A New Risk Factor for Cardiovascular Disease

Abstract & Commentary

Source: Shishehbor MJ, et al. Association of nitrotyrosine levels with cardiovascular disease and modulation by statin therapy. JAMA. 2003;289:1675-1680.

This is a study that examined levels of nitrotyrosine, a specific marker for protein modifications produced by nitric oxide-derived oxidants. Shishehbor and associates studied plasma levels in patients with coronary artery disease (CAD) and determined whether they are modulated by treatment with a HMG CoA-reductase inhibitor (statins). They carried out a case control study and an interventional at 2 tertiary care referral centers. In the case control study, 100 case patients with established CAD and 108 patients with no clinically evident CAD were recruited consecutively. In the interventional study, patients with hypercholesterolemia underwent nutrition and exercise counseling, or when cholesterol levels failed to decrease within 6-8 weeks they were enrolled for 12 weeks to receive 10 mg daily of oral atorvastatin therapy. Thirty-five patients participated in this phase of the trial. Shishehbor et al found that nitrotyrosine levels were significantly higher among patients with CAD. The overall value is 9.1 mmol/mol of nitrotyrosine/tyrosine vs 5.2 mmol/mol in the controls. Patients in the upper quartile of nitrotyrosine had higher odds of CAD as compared to those in the lowest quartile within an adjusted odds ratio of 6.1. The upper quartile of nitrotyrosine levels remained associated with CAD after correction for CRP levels as well as the Framingham Global Risk Score. Statin therapy reduced nitrotyrosine levels significantly by 25%. This was similar in magnitude to the reductions in total cholesterol levels, which were also 25%. This, however, was independent of any changes in lipoproteins or inflammatory markers such as CRP.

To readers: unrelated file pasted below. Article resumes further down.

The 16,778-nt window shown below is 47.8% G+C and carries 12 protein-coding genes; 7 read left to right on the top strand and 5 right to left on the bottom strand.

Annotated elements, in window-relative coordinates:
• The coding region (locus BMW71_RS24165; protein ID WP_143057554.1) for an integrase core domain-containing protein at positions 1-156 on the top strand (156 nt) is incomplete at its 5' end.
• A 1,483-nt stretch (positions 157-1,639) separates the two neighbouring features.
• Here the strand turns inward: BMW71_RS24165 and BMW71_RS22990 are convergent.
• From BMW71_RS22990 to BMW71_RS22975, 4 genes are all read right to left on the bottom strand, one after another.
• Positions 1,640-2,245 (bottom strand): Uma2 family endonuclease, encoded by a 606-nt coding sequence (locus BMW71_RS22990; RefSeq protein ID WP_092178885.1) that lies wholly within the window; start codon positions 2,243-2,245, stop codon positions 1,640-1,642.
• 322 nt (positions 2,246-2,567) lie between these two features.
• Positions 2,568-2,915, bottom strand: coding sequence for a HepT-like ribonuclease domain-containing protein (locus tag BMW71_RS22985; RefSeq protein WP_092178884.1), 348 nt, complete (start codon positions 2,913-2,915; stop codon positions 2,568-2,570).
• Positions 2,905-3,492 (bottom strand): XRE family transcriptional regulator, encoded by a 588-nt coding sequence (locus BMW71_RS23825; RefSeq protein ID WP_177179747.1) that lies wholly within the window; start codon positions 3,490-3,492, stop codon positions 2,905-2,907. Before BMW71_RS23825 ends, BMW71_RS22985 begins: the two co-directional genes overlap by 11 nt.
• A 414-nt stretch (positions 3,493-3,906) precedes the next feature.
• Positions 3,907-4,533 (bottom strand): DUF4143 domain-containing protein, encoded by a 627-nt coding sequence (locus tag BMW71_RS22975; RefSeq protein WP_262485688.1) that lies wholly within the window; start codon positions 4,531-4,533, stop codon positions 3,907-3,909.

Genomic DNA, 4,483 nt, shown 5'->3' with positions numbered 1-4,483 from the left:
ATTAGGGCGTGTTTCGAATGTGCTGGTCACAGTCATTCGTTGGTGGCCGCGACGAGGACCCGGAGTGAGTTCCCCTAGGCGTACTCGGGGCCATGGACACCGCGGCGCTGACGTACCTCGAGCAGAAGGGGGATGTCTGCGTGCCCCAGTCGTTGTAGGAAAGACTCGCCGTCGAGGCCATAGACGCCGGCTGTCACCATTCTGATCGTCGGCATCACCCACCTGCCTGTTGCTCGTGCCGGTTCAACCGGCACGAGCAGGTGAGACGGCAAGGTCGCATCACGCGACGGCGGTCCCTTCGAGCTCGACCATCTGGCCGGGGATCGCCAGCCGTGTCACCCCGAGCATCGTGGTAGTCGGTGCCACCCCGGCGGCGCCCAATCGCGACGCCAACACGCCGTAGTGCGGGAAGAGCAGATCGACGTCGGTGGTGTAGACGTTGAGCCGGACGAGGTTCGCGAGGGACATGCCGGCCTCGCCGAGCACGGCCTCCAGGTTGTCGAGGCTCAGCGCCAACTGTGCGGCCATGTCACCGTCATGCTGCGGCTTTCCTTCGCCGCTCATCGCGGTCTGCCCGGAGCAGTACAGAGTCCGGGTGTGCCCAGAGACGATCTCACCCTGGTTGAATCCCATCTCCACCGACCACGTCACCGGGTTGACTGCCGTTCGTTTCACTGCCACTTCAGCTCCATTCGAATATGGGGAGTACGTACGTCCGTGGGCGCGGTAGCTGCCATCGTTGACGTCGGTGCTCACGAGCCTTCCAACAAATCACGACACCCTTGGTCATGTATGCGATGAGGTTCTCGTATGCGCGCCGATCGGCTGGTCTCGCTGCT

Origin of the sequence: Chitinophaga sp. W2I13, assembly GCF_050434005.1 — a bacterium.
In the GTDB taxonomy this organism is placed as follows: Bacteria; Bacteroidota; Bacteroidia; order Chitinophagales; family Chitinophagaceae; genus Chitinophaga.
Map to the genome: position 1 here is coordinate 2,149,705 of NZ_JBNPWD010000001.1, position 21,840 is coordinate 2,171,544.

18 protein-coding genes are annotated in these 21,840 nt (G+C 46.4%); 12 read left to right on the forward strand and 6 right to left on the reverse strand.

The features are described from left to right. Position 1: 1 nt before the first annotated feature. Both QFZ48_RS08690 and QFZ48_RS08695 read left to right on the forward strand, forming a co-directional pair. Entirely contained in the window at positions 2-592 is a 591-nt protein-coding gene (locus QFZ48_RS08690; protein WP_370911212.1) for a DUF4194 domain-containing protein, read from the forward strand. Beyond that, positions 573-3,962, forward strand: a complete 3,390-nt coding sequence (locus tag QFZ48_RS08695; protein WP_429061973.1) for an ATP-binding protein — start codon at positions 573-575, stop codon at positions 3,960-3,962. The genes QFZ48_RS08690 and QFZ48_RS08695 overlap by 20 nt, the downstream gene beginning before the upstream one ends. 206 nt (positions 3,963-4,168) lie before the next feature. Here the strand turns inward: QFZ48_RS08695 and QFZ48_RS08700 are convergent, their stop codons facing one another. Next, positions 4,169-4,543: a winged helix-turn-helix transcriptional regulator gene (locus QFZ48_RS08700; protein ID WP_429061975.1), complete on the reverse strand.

Commentary

These findings are of considerable interest. They provide direct evidence that oxidative damage to lipids may play a critical role in the pathogenesis of atherosclerosis. This may be true of both CAD and stroke. There previously has been substantial evidence for nitrotyrosine immunostaining in atherosclerotic plaques. The present report, however, is the first to correctly demonstrate a correlation between plasma levels of nitrotyrosine and risk of CAD. It is of considerable interest that statin treatment significantly reduced the levels of nitrotyrosine. This most likely is due to its anti-inflammatory effects. This suggests that the beneficial effects of statin treatment may be dependent not only on its ability to lower cholesterol but also on its anti-inflammatory activity. Interestingly, the increases in nitrotyrosine appear to be independent of traditional CAD risk factors and CRP levels. Altogether the findings suggest that nitrotyrosine measurements may prove useful in assessing CAD status and for monitoring the anti-inflammatory effects of statins. — M. Flint Beal

Dr. Beal is Professor and Chairman; Department of Neurology; Cornell University Medical College, New York, NY.